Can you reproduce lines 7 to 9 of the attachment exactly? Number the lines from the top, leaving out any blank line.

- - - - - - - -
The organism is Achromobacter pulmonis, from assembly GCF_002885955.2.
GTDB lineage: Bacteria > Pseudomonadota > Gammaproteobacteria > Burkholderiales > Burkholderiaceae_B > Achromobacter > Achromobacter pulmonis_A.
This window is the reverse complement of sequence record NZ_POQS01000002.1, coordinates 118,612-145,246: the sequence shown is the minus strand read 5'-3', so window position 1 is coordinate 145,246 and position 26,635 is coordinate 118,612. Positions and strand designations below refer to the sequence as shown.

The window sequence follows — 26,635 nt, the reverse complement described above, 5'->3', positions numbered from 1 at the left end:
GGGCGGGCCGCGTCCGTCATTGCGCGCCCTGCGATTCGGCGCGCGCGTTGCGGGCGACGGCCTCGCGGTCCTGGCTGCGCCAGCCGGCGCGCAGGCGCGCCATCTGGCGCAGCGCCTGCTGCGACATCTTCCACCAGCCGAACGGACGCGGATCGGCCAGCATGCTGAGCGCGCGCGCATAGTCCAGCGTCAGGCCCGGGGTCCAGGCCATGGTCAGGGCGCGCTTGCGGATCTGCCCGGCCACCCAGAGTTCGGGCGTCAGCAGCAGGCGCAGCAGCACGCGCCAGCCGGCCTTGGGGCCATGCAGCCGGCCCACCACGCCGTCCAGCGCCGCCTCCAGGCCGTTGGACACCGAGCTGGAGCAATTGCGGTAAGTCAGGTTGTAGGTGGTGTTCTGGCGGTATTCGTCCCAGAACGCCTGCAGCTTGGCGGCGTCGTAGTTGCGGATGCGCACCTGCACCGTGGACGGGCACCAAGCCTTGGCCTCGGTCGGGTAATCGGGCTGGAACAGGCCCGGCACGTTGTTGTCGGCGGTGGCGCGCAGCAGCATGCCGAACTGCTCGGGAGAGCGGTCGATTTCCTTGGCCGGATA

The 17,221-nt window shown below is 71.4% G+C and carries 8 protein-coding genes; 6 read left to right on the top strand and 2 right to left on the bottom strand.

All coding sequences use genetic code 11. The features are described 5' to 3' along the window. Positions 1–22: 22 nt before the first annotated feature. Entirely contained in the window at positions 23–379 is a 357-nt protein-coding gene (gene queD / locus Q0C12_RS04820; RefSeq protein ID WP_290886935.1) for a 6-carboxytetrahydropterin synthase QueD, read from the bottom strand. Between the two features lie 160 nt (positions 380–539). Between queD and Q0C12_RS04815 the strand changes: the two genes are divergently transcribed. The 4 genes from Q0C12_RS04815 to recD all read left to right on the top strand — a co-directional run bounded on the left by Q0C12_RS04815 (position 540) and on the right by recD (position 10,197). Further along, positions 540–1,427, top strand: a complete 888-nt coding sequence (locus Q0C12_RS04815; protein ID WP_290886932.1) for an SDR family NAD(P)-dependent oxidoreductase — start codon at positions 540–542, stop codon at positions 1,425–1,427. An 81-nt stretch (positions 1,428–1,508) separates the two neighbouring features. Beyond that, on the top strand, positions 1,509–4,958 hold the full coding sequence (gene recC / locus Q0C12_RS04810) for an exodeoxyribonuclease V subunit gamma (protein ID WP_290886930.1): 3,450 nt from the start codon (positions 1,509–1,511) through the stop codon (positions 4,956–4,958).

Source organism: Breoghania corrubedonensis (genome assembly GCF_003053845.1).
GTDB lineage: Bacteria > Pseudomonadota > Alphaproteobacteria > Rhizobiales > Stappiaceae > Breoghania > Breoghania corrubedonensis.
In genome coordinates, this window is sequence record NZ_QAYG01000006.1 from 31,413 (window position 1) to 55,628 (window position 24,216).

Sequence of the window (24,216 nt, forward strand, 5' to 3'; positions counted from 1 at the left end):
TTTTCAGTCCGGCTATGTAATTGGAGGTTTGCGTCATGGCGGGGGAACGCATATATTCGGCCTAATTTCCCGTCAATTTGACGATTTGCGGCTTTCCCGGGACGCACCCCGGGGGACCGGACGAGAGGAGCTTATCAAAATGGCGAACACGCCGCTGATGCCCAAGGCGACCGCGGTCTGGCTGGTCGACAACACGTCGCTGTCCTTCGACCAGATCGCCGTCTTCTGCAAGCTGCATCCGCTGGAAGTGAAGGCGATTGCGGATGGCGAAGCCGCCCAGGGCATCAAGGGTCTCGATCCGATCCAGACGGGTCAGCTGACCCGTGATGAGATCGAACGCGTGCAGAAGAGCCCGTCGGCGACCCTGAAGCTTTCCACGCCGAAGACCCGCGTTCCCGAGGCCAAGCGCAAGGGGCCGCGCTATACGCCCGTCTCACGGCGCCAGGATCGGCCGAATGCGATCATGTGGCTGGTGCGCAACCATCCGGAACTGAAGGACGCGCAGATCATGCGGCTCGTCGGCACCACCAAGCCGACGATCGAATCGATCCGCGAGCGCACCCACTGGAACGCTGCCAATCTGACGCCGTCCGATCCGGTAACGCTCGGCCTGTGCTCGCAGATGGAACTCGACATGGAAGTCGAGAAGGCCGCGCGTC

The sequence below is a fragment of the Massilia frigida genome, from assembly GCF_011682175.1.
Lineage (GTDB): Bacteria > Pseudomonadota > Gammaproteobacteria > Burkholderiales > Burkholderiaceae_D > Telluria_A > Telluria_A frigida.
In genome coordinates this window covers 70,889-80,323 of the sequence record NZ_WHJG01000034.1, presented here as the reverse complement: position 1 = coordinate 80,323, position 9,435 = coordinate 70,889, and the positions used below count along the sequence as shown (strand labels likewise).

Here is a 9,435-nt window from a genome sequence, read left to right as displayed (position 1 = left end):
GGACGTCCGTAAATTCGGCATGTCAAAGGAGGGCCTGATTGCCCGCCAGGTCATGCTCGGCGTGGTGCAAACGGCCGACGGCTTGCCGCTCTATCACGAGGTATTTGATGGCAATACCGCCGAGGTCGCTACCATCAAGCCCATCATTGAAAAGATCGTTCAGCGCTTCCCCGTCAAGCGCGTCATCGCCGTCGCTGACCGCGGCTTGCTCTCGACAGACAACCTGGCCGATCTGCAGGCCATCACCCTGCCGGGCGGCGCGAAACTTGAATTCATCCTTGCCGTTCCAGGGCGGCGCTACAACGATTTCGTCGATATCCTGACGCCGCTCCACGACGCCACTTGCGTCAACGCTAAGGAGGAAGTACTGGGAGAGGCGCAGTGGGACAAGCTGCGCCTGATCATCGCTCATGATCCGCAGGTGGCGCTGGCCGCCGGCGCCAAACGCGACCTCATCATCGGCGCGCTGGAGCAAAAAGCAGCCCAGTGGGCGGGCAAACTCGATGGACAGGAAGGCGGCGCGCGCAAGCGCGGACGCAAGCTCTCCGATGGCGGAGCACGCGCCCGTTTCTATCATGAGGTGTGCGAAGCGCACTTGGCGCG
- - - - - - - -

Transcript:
All coding sequences use genetic code 11. The features are described 5' to 3' along the window. Positions 1–22: 22 nt before the first annotated feature. Entirely contained in the window at positions 23–379 is a 357-nt protein-coding gene (gene queD / locus Q0C12_RS04820; RefSeq protein ID WP_290886935.1) for a 6-carboxytetrahydropterin synthase QueD, read from the bottom strand. Between the two features lie 160 nt (positions 380–539). Between queD and Q0C12_RS04815 the strand changes: the two genes are divergently transcribed. The 4 genes from Q0C12_RS04815 to recD all read left to right on the top strand — a co-directional run bounded on the left by Q0C12_RS04815 (position 540) and on the right by recD (position 10,197). Further along, positions 540–1,427, top strand: a complete 888-nt coding sequence (locus Q0C12_RS04815; protein ID WP_290886932.1) for an SDR family NAD(P)-dependent oxidoreductase — start codon at positions 540–542, stop codon at positions 1,425–1,427. An 81-nt stretch (positions 1,428–1,508) separates the two neighbouring features. Beyond that, on the top strand, positions 1,509–4,958 hold the full coding sequence (gene recC / locus Q0C12_RS04810) for an exodeoxyribonuclease V subunit gamma (protein ID WP_290886930.1): 3,450 nt from the start codon (positions 1,509–1,511) through the stop codon (positions 4,956–4,958).

Source organism: Breoghania corrubedonensis (genome assembly GCF_003053845.1).
GTDB lineage: Bacteria > Pseudomonadota > Alphaproteobacteria > Rhizobiales > Stappiaceae > Breoghania > Breoghania corrubedonensis.